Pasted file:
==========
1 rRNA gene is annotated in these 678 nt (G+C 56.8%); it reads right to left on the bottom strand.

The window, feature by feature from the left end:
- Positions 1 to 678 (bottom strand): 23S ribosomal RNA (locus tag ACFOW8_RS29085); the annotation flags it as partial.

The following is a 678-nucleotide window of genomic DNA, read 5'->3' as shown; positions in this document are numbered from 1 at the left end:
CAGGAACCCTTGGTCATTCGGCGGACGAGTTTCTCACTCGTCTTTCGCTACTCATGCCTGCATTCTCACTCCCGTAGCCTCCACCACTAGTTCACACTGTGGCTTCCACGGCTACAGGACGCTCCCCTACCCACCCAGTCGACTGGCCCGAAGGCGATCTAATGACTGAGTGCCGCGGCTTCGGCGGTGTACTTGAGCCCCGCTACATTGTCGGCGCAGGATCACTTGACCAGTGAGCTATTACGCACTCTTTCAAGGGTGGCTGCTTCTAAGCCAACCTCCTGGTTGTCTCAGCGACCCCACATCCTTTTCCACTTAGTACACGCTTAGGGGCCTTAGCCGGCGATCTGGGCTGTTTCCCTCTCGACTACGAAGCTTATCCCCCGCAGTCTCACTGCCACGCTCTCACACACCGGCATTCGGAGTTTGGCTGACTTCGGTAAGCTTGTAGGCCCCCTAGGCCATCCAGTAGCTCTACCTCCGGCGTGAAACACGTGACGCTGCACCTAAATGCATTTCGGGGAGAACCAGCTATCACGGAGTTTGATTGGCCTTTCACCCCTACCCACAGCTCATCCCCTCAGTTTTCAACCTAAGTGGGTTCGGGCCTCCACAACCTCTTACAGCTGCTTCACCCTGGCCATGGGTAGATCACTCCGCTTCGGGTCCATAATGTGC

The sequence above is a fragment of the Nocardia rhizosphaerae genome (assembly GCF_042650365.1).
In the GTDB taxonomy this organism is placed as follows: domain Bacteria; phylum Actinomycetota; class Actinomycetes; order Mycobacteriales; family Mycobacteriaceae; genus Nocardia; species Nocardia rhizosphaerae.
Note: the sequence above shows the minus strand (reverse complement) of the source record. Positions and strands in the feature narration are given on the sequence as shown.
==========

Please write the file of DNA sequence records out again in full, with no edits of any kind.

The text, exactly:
1 rRNA gene is annotated in these 678 nt (G+C 56.8%); it reads right to left on the bottom strand.

The window, feature by feature from the left end:
- Positions 1 to 678 (bottom strand): 23S ribosomal RNA (locus tag ACFOW8_RS29085); the annotation flags it as partial.

The following is a 678-nucleotide window of genomic DNA, read 5'->3' as shown; positions in this document are numbered from 1 at the left end:
CAGGAACCCTTGGTCATTCGGCGGACGAGTTTCTCACTCGTCTTTCGCTACTCATGCCTGCATTCTCACTCCCGTAGCCTCCACCACTAGTTCACACTGTGGCTTCCACGGCTACAGGACGCTCCCCTACCCACCCAGTCGACTGGCCCGAAGGCGATCTAATGACTGAGTGCCGCGGCTTCGGCGGTGTACTTGAGCCCCGCTACATTGTCGGCGCAGGATCACTTGACCAGTGAGCTATTACGCACTCTTTCAAGGGTGGCTGCTTCTAAGCCAACCTCCTGGTTGTCTCAGCGACCCCACATCCTTTTCCACTTAGTACACGCTTAGGGGCCTTAGCCGGCGATCTGGGCTGTTTCCCTCTCGACTACGAAGCTTATCCCCCGCAGTCTCACTGCCACGCTCTCACACACCGGCATTCGGAGTTTGGCTGACTTCGGTAAGCTTGTAGGCCCCCTAGGCCATCCAGTAGCTCTACCTCCGGCGTGAAACACGTGACGCTGCACCTAAATGCATTTCGGGGAGAACCAGCTATCACGGAGTTTGATTGGCCTTTCACCCCTACCCACAGCTCATCCCCTCAGTTTTCAACCTAAGTGGGTTCGGGCCTCCACAACCTCTTACAGCTGCTTCACCCTGGCCATGGGTAGATCACTCCGCTTCGGGTCCATAATGTGC

The sequence above is a fragment of the Nocardia rhizosphaerae genome (assembly GCF_042650365.1).
In the GTDB taxonomy this organism is placed as follows: domain Bacteria; phylum Actinomycetota; class Actinomycetes; order Mycobacteriales; family Mycobacteriaceae; genus Nocardia; species Nocardia rhizosphaerae.
Note: the sequence above shows the minus strand (reverse complement) of the source record. Positions and strands in the feature narration are given on the sequence as shown.